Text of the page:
The 51 AIRTRANS personnel vehicles and 17 utility vehicles are on the same chassis and have the same basic controls. The passenger and employee vehicles are identical except they are inserted in the guideway with opposite ends in front to provide for the door on the right or left to correspond to the location of the employee or passenger stations which are on opposite sides of the guideway. (The employee stations are on the right and passenger stations on the left of the direction of travel). The vehicle is 21-ft. long, 7-ft. wide, and 10-ft. high. It has an empty weight of 14,000 lbs. In addition to the bi-parting entrance door, there is an emergency exit on each end of the vehicle. Exterior panels are of acrylic-coated fiberglass with the colors impregnated in the acrylic finish. Vehicles were produced in the high bay manufacturing area of LTV Aerospace Corp. in Grand Prairie, Texas. The final assembly line for production of A-7 aircraft may be seen in the background of the Vehicle Assembly illustration that shows production of the AIRTRANS vehicles.
The vehicle interior, provides seating space for 16 people and standing room for an additional 24, for a total of 40 passengers. Hand holds and colors were carefully selected to blend with the color scheme of the airport. The floor is carpeted and the seats are upholstered. The vehicle contains a public address system , two-way voice communication equipment, and an on-board automatic station announcement system. Vehicle controls are located under the carry on luggage rack. The vehicle chassis is made as a welded structural steel frame. Axles are a standard automotive truck type, with one driven through a standard differential. They are supported by an air bag suspension system and foam-filled tires, size 8.25x20. The innovative use of existing and proven hardware in a new concept transit system resulted in lower cost, greater reliability, and a long service life. Propulsion is by a continuous rating d/c motor driving through the automotive drive shaft to the differential. The 480 V a/c. source power is rectified and controlled by a motor controller located on the chassis under the floor of the vehicle. Also under the floor is the emergency storage battery, an alternator to charge the battery, an air compressor for the suspension system, door operator, brakes, and vehicle dock leveling system. Two heating and air-conditioning units are suspended below the chassis – one on each side. A nominal 5 tons of air-conditioning is provided.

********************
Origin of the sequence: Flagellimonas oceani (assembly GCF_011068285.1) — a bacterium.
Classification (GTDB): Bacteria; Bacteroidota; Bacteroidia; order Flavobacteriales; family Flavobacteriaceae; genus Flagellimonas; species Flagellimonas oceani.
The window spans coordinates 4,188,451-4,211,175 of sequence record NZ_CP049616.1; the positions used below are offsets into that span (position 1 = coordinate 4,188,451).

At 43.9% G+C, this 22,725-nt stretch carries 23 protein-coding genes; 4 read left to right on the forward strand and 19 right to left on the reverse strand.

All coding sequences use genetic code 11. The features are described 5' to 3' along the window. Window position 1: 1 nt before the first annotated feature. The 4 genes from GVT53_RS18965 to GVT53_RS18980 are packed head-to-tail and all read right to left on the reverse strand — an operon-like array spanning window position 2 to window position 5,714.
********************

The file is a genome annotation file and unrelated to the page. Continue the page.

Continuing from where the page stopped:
The vehicle steering system is another system patent of LTV Aerospace. Steering is accomplished with 6-inch diameter polyurethane wheels, which are fixed to a guide bar that is connected to the steering linkage. The front wheels are linked to the rear wheels, so that tread-over-tread tracking takes place. As the front wheels steer in one direction the rear wheels steer in the opposite direction. The steering mechanism is directional; therefore a reversing mechanism is provided to reverse the sense of the steering for vehicle operation in the opposite direction.
The switching wheels are located in a fixed position above the steering wheels. These wheels steer against the outside of or become entrapped under the switch rail, thus steering the vehicle through the switch. In a switch area, one wheel is always entrapped under a rail, providing protection against splitting a switch. Additional safety is provided by backup smaller diameter steering and switching wheels just ahead of the service wheels. These come into play only in case of failure of the service wheels.
Power collection is by three articulated brushes, a set on each corner of the vehicle, with two sets in normal use for redundancy. The vehicle wheel illustration shows these, as well as the upper brush, which collects the wayside signal and the lower brush, which provides vehicle earth grounding. A vehicle bumper permits non-damaging impacts at speeds up to at least 3 mph. A draw bar and umbilical allows two-car trains to be operated.
The 17 utility vehicles have a chassis identical to that of the passenger vehicle. The car body is replaced with a powered flattop conveyor bed and framework. The conveyor drive has controls, which automatically power containers on or off the vehicle onto similar powered conveyors at the baggage, mail, trash, and supply stations. These controls are located in a compartment at the end of the vehicle. The vehicle can also carry and automatically handle the airline’s standard LD3 container. (As of 1998 the utility vehicles no longer existed as all have been converted to passenger vehicles to satisfy increased passenger loads; and trash, supplies, mail, and baggage are being handled in other ways.).